The Western India Shippers Association says shipping lines and the Indian government share responsibility for the congestion and delays blighting operations at India’s largest container gateway.
India is enjoying an economic boom but container port capacity at Jawaharlal Nehru Port Trust has not kept pace. Total volume handled at its three over-worked terminals has totaled just over 4 million 20-foot equivalents in each of the last two years as operators of the port’s three terminals have been unable to increase capacity quickly enough to meet soaring demand.
Subsequent delays have prompted carriers to impose congestion surcharges and divert services.
“The application of congestion charges is unacceptable since I blame the carriers as much as the terminals for this situation,” said R. Venkatesh, chairman of the WISA. “None of them I know of plan a service or capacity increase considering the terminal capacity, so such changes effectively impose serious strain on the entire operation.
“I also blame the government the most for not having the foresight on trade growth and preparing capacities.”
JNPT’s own container terminal has one berth closed for installation of new cranes. This has caused a new capacity crunch, but that is just the latest at a port where almost any disruption to supply chains results in lengthy delays.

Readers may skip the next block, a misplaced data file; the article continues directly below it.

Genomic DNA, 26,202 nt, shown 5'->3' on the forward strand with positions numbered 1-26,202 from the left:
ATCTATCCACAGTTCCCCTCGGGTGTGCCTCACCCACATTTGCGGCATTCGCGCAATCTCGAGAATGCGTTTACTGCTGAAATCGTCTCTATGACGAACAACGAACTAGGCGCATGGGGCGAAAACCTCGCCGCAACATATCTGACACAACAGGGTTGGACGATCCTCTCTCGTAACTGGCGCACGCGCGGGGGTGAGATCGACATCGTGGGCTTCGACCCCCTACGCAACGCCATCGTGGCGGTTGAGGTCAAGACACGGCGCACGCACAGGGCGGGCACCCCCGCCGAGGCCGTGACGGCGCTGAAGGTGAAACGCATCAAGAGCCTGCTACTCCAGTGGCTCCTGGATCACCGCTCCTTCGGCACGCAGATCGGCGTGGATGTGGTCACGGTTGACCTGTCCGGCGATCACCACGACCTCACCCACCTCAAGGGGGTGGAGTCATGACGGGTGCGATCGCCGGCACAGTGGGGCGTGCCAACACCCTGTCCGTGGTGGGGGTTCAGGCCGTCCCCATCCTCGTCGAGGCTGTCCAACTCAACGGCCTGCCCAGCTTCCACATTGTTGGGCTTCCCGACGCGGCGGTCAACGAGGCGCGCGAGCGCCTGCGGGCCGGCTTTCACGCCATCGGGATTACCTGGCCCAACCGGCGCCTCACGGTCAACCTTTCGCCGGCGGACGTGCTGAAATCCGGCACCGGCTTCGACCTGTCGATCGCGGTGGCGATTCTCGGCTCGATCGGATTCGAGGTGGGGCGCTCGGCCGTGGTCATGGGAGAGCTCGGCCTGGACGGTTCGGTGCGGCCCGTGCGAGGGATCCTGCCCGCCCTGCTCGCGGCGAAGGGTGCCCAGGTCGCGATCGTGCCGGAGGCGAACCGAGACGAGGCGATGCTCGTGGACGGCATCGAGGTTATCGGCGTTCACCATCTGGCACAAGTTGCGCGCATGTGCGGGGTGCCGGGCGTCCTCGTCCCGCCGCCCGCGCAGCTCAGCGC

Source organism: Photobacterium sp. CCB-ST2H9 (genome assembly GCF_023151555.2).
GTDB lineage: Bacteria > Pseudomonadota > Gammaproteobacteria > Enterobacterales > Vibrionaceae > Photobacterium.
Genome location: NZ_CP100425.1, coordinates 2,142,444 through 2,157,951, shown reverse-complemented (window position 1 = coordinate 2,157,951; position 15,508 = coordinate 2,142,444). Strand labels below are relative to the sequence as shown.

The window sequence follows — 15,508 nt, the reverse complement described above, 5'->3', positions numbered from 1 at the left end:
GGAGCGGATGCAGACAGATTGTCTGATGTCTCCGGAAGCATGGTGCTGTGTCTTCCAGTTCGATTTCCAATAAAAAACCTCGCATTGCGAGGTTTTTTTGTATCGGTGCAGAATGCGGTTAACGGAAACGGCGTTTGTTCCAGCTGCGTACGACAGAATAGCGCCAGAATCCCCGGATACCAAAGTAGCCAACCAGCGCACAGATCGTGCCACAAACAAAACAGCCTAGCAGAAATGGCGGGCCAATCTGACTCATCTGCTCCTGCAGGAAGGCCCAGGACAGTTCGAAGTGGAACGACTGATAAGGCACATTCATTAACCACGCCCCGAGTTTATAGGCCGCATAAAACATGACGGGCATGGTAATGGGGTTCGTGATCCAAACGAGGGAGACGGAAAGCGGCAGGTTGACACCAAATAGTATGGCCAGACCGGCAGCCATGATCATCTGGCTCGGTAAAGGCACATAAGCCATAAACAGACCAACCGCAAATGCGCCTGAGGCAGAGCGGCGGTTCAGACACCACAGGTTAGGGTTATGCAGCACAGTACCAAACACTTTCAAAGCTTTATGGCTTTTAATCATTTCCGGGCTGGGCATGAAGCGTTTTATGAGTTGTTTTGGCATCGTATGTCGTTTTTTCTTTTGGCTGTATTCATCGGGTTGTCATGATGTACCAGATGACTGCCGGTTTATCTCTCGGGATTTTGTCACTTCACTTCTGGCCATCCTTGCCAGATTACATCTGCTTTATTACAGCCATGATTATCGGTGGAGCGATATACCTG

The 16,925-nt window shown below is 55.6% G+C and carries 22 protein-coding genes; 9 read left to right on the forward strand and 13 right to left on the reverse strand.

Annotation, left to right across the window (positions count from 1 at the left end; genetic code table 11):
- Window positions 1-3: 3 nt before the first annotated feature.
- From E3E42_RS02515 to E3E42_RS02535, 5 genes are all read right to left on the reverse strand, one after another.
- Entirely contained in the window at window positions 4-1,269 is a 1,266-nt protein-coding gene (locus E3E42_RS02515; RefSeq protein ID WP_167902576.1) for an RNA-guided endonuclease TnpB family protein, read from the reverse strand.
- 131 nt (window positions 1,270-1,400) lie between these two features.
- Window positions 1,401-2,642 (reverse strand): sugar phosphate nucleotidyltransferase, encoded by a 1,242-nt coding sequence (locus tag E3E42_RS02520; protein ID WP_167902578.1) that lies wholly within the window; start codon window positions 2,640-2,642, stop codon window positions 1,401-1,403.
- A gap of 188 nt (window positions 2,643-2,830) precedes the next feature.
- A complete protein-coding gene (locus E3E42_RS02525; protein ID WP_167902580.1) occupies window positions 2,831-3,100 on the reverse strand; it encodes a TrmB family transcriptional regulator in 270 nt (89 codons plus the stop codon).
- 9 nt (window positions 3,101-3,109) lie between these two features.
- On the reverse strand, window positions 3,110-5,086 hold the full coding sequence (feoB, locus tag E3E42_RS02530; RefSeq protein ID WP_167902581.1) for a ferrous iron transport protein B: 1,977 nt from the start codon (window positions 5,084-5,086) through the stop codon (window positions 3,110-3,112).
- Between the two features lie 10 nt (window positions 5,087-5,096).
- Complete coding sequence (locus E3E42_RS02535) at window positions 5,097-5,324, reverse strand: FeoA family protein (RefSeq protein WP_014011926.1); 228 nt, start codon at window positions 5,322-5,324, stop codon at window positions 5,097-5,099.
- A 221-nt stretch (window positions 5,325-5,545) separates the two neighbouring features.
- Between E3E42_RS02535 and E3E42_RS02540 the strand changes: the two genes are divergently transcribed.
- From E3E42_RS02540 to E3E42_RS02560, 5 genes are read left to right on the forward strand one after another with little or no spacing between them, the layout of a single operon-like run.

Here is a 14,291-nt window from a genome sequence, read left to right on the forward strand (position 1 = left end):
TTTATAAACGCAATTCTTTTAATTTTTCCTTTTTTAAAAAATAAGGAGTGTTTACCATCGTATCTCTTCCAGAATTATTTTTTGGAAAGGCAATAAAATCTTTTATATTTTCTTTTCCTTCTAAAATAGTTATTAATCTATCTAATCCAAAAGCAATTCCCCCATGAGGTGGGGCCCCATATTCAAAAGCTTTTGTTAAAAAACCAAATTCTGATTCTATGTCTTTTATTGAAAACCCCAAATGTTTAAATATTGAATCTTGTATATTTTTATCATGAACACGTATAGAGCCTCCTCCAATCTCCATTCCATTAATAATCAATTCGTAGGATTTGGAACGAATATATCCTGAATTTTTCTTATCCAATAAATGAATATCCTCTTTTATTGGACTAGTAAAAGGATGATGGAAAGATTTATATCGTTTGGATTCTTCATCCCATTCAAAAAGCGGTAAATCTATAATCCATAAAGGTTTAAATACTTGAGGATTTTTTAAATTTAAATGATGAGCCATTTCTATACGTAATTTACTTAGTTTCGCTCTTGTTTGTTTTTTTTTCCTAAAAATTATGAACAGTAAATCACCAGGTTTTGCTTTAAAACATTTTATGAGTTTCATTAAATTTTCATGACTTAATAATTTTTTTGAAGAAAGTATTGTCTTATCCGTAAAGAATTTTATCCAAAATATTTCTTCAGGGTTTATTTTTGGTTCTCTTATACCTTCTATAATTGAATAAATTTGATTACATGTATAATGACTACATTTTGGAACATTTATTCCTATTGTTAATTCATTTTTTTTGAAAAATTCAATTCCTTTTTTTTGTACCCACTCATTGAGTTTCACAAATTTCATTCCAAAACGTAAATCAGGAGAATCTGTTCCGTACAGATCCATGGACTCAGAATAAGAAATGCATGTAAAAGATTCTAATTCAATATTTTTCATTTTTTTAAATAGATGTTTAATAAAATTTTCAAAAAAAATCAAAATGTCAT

“All three terminals at JN port operate at more than 90 percent utilization,” said Anil Singh, senior vice president and managing director at DP World, which operates one of the port’s container terminals.
“At DP World Nhava Sheva, we are pushing our capacity hard to meet the growing needs of our customers, and utilization is considerably greater than the terminal was designed to handle — improving efficiency so that we can handle more volume is a requirement every day.”
A planned fourth terminal project, JNPT4, has been stalled for years after APM Terminals challenged its exclusion from the tender process. India’s Supreme Court decided that case in APMT’s favor in May but the operator says it no longer will pursue the project.
“Having carefully studied the tender terms and sought clarifications from the authorities, we had to conclude that the project was not financially viable,” said Hans Ole Madsen, who manages new terminal developments in the region.
“We dedicated serious resources to evaluate the JNPT4 opportunities. It is important to clarify that we received the tender documents for the JNPT4 project post the favorable ruling from the Supreme Court of India,” he said in an interview.
A consortium headed by PSA International and ABG Infra appears close to securing the tender to build JNPT4 but legal issues are again delaying the project. PSA International refused to comment.
A fifth terminal is now at the consultancy tender stage but completion remains years away.